German officials urged the court to uphold Hopp's five-year sentence, a spokesman for the prosecutor's office in the western town of Krefeld said on Tuesday.
The 72-year-old doctor fled Chile in 2011, after a court in the South American country found him guilty of 16 counts of aiding child abuse. As a German citizen, Hopp is protected from extradition while in Germany.
During his time in Chile, Hopp was a member of a closed community called Colonia Dignidad, which consisted mostly of German expatriates. He also acted as a deputy and right-hand man to the enclave's founder, Paul Schäfer - a former Nazi and convicted pedophile.
The Chilean authorities have discovered that the community functioned as a cult, where children were abused for decades and residents forbidden to leave the colony. The cult leadership also cooperated with the Pinochet regime, which used Colonia Dignidad's premises as a torture camp and warehouse for weapons and poison gas.
Lawyers ready to appeal
Cult leader Schäfer was arrested in 2005 and died in prison five years later.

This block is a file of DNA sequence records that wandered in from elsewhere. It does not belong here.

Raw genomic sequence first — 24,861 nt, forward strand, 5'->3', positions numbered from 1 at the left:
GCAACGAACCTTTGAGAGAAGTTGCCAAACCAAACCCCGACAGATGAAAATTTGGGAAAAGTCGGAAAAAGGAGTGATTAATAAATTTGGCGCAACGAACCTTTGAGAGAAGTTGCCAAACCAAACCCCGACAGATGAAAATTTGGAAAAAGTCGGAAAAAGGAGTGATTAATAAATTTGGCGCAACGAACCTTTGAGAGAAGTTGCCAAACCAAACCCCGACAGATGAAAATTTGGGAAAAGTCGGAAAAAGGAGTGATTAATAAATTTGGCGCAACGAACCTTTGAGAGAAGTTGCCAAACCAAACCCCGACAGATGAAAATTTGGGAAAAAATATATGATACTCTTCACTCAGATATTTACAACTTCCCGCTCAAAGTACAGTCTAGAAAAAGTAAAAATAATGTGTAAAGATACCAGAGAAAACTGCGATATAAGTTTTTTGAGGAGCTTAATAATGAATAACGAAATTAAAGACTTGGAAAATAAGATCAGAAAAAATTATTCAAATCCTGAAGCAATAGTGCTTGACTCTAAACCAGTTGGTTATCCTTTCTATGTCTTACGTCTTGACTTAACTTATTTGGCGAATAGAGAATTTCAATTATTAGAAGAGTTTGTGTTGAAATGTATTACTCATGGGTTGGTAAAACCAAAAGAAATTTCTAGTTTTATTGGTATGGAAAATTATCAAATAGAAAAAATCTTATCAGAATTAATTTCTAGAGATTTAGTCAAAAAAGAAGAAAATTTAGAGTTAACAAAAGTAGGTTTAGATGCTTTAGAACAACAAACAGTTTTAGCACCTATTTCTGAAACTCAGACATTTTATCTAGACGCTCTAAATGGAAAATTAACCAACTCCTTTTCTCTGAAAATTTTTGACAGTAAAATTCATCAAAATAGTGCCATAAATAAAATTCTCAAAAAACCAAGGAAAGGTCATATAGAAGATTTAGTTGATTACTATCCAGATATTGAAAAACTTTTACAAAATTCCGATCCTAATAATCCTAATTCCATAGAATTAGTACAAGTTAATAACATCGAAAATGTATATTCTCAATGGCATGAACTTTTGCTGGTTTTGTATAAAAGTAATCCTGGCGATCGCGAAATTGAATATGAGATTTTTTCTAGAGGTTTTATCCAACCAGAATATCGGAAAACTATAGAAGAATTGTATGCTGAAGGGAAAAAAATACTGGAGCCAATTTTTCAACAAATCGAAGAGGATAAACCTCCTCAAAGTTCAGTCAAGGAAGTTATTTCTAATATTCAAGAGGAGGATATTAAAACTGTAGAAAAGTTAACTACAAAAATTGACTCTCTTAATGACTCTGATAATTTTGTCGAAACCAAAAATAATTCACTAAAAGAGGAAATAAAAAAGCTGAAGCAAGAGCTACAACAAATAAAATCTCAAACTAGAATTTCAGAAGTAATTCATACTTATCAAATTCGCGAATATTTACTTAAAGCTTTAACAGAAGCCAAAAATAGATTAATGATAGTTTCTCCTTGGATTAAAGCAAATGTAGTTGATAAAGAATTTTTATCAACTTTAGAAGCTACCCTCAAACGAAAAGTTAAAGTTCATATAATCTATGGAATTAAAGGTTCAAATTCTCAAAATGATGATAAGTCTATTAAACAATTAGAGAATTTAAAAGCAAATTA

His deputy Hartmut Hopp, however, managed to find refuge in Germany before his own verdict took legal effect. He has denied any wrongdoing.
On Tuesday, German prosecutors said that they had reviewed the trial in Chile and found it to correspond with German standards, prompting them to recommend enforcing the sentence.
The move was greeted by the European Center for Constitutional and Human Rights (ECCHR) in Berlin.
"The victims of Colonia Dignidad crimes have already waited too long for justice in Germany," said ECCHR chair Wolfgang Kaleck.
The court is due to announce its decision in the coming weeks. Hopp's lawyers said they would appeal if necessary. Germany's ministries of justice and foreign affairs also need to approve the verdict before Hopp can be imprisoned.